Once you've run through the ASP.NET Web Application wizard, you'll see the visual design environment, which includes a Designer Surface, Designer Toolbar, Object Inspector, and Tool Palette. Although this environment supports WYSIWYG application development and drag-and-drop capabilities, all actions performed are fully synchronized with the underlying code base (see Figure 3).
Figure 3 C#Builder provides a full graphical design environment for building ASP.NET applications. With drag-and-drop and sliding windows, you can configure the desktop any way you want.
Figure 3 shows the Designer Surface in the center of the desktop. At lower right is the Tool Palette, which contains GUI controls and components such as ADO.NET data components that can be dragged onto the Designer Surface. To the left of the desktop is the Object Inspector, which displays the properties of any control selected on the Designer Surface. A toolbar above the Designer Surface has several options for working with the placement and appearance of the web page.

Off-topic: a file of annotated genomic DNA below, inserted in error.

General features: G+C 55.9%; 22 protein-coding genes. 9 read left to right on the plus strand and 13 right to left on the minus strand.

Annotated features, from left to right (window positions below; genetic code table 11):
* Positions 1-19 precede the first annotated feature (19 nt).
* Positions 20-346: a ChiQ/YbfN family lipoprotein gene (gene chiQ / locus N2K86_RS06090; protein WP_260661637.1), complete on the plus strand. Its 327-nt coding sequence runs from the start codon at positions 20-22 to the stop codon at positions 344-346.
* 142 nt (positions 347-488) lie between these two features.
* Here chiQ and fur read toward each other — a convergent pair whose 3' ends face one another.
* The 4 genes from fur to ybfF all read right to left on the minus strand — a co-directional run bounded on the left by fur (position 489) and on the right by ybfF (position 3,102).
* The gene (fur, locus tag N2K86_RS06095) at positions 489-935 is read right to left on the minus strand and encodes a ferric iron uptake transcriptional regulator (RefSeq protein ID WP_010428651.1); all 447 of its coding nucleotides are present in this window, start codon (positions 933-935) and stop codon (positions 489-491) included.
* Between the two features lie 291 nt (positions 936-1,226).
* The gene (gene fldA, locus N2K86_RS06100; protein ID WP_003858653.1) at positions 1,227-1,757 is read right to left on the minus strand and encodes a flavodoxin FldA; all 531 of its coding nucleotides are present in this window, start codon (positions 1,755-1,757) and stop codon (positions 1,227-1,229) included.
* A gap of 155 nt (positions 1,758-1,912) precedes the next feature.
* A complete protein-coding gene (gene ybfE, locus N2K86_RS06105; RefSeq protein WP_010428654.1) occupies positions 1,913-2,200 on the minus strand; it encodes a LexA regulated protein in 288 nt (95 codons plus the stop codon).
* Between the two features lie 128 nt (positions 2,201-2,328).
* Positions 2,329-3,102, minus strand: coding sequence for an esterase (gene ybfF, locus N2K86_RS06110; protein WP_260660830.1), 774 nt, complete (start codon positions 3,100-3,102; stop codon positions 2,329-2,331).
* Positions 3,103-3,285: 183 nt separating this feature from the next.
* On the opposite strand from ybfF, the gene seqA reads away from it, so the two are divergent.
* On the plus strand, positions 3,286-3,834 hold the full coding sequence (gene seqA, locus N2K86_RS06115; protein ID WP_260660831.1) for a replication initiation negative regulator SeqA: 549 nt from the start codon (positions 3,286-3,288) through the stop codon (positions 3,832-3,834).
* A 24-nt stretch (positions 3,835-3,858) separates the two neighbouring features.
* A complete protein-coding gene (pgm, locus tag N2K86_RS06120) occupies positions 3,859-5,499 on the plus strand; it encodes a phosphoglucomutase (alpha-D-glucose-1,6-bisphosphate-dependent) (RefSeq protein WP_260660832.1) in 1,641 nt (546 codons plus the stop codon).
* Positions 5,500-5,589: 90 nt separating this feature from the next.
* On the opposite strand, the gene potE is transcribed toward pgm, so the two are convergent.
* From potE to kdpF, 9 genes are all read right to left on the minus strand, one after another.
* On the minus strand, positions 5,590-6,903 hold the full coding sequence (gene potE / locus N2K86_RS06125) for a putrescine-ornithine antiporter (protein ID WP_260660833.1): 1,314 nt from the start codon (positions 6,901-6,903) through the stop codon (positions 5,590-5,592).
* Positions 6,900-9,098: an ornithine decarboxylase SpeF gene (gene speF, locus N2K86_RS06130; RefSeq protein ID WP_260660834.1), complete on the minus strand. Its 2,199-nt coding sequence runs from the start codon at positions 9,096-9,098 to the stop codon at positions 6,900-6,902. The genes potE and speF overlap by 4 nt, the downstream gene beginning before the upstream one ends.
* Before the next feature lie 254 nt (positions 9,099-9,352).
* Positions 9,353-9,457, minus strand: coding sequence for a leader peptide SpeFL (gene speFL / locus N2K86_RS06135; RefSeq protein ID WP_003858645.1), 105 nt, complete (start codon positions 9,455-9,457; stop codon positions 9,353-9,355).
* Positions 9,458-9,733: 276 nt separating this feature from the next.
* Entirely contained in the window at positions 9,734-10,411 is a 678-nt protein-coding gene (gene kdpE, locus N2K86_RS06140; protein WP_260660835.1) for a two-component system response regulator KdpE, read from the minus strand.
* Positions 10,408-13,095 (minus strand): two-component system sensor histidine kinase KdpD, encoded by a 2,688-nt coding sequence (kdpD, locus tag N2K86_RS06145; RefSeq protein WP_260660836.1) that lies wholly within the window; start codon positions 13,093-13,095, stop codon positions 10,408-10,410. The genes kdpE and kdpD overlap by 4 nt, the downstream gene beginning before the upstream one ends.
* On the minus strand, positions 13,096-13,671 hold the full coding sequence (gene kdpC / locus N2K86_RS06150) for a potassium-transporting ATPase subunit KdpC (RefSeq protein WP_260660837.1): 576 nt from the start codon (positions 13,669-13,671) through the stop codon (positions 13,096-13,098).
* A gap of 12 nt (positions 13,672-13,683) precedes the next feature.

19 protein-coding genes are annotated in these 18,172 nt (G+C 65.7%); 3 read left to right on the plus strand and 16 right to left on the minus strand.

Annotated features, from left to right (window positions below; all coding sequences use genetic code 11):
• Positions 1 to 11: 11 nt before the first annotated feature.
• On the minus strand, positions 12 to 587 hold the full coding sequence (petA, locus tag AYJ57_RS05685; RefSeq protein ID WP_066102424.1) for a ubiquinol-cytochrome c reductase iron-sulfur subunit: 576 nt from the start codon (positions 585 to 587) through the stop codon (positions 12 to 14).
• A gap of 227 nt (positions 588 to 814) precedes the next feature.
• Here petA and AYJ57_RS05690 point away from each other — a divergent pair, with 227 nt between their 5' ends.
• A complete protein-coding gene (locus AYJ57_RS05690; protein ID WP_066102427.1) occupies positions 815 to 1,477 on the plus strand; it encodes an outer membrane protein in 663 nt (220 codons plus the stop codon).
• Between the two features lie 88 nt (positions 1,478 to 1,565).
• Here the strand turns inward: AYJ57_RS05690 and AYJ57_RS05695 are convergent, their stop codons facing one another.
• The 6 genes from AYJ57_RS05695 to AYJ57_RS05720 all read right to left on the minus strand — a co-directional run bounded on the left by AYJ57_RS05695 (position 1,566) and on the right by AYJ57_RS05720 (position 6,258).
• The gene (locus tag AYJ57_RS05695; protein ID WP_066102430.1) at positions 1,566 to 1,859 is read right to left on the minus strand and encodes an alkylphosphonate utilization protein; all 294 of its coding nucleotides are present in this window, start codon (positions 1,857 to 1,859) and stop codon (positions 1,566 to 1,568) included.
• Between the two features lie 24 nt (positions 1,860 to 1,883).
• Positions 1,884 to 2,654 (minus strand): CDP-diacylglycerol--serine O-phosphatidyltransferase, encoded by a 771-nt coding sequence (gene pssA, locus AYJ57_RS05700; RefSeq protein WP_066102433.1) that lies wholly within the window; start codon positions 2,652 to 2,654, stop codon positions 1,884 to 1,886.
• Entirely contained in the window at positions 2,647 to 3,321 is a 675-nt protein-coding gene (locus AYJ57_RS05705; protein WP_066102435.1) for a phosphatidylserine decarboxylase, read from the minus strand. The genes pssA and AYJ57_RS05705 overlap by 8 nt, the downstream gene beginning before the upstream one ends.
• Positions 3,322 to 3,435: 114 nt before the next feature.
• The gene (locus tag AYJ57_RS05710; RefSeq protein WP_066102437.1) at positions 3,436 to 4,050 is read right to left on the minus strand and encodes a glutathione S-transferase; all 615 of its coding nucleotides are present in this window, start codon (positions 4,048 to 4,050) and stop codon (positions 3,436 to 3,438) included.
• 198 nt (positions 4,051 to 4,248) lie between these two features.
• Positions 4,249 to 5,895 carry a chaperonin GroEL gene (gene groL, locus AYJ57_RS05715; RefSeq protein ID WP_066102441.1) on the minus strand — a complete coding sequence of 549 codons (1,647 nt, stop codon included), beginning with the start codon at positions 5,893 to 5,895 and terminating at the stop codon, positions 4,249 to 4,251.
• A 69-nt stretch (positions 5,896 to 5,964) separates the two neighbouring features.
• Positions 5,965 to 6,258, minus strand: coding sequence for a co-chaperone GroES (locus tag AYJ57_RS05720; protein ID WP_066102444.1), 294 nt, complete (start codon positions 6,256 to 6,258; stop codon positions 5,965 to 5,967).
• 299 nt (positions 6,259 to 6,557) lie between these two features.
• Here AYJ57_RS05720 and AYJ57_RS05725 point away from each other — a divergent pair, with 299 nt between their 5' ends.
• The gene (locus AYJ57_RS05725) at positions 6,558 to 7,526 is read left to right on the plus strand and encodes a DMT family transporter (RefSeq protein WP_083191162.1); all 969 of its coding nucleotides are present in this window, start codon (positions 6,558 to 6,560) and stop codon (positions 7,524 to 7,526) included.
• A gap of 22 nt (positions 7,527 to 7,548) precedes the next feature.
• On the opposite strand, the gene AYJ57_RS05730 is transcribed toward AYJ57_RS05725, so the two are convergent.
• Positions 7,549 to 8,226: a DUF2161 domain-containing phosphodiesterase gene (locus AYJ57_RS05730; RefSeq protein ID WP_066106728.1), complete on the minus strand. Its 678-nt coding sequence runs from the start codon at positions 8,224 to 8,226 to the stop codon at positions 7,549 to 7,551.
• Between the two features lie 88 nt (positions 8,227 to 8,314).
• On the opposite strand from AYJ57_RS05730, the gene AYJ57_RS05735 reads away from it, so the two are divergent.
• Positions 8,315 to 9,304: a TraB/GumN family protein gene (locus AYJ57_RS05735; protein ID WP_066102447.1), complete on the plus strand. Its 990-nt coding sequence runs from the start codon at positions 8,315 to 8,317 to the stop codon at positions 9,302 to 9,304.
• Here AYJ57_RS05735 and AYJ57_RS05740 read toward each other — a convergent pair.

The first thing I always do when starting a new ASP.NET project is change the layout. By default, C#Builder puts the Designer Surface in GridLayout mode, which means that controls dropped on the page get absolute positioning at the location where you put them. To me, this behavior is counter-intuitive because that isn't the way a normal HTML page is built. To change this setting, go to the control drop-down list at the top of the Object Inspector and select Document. Locate the PageLayout property and change it from GridLayout to FlowLayout.
Also, if you're like me and you don't feel that the grid pattern on the Designer Surface makes sense, click the Display Grid toolbar button just above the Designer Surface to display just the plain web form page. From this point, you can drag controls and components onto the Designer Surface and begin building a web page.